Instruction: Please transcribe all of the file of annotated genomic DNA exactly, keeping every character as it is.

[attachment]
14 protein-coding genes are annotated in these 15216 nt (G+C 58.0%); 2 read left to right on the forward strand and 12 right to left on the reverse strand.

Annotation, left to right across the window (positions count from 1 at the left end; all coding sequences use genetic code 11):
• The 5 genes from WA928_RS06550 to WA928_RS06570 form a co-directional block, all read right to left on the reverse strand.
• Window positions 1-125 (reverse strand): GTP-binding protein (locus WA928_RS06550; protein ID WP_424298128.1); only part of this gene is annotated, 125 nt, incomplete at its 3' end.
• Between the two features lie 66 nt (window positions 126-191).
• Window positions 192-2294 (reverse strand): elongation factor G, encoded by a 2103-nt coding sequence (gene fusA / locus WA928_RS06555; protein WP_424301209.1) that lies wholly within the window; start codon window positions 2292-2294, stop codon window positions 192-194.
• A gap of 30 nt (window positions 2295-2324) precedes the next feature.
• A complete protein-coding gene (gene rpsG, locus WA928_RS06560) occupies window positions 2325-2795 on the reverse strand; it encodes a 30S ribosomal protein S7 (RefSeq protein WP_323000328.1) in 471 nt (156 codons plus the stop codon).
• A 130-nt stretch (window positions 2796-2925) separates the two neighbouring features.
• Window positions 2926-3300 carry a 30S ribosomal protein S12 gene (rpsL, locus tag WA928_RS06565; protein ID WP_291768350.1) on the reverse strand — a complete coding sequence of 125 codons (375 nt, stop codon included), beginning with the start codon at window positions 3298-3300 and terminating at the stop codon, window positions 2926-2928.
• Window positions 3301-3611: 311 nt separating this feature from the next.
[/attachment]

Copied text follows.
14 protein-coding genes are annotated in these 15216 nt (G+C 58.0%); 2 read left to right on the forward strand and 12 right to left on the reverse strand.

Annotation, left to right across the window (positions count from 1 at the left end; all coding sequences use genetic code 11):
• The 5 genes from WA928_RS06550 to WA928_RS06570 form a co-directional block, all read right to left on the reverse strand.
• Window positions 1-125 (reverse strand): GTP-binding protein (locus WA928_RS06550; protein ID WP_424298128.1); only part of this gene is annotated, 125 nt, incomplete at its 3' end.
• Between the two features lie 66 nt (window positions 126-191).
• Window positions 192-2294 (reverse strand): elongation factor G, encoded by a 2103-nt coding sequence (gene fusA / locus WA928_RS06555; protein WP_424301209.1) that lies wholly within the window; start codon window positions 2292-2294, stop codon window positions 192-194.
• A gap of 30 nt (window positions 2295-2324) precedes the next feature.
• A complete protein-coding gene (gene rpsG, locus WA928_RS06560) occupies window positions 2325-2795 on the reverse strand; it encodes a 30S ribosomal protein S7 (RefSeq protein WP_323000328.1) in 471 nt (156 codons plus the stop codon).
• A 130-nt stretch (window positions 2796-2925) separates the two neighbouring features.
• Window positions 2926-3300 carry a 30S ribosomal protein S12 gene (rpsL, locus tag WA928_RS06565; protein ID WP_291768350.1) on the reverse strand — a complete coding sequence of 125 codons (375 nt, stop codon included), beginning with the start codon at window positions 3298-3300 and terminating at the stop codon, window positions 2926-2928.
• Window positions 3301-3611: 311 nt separating this feature from the next.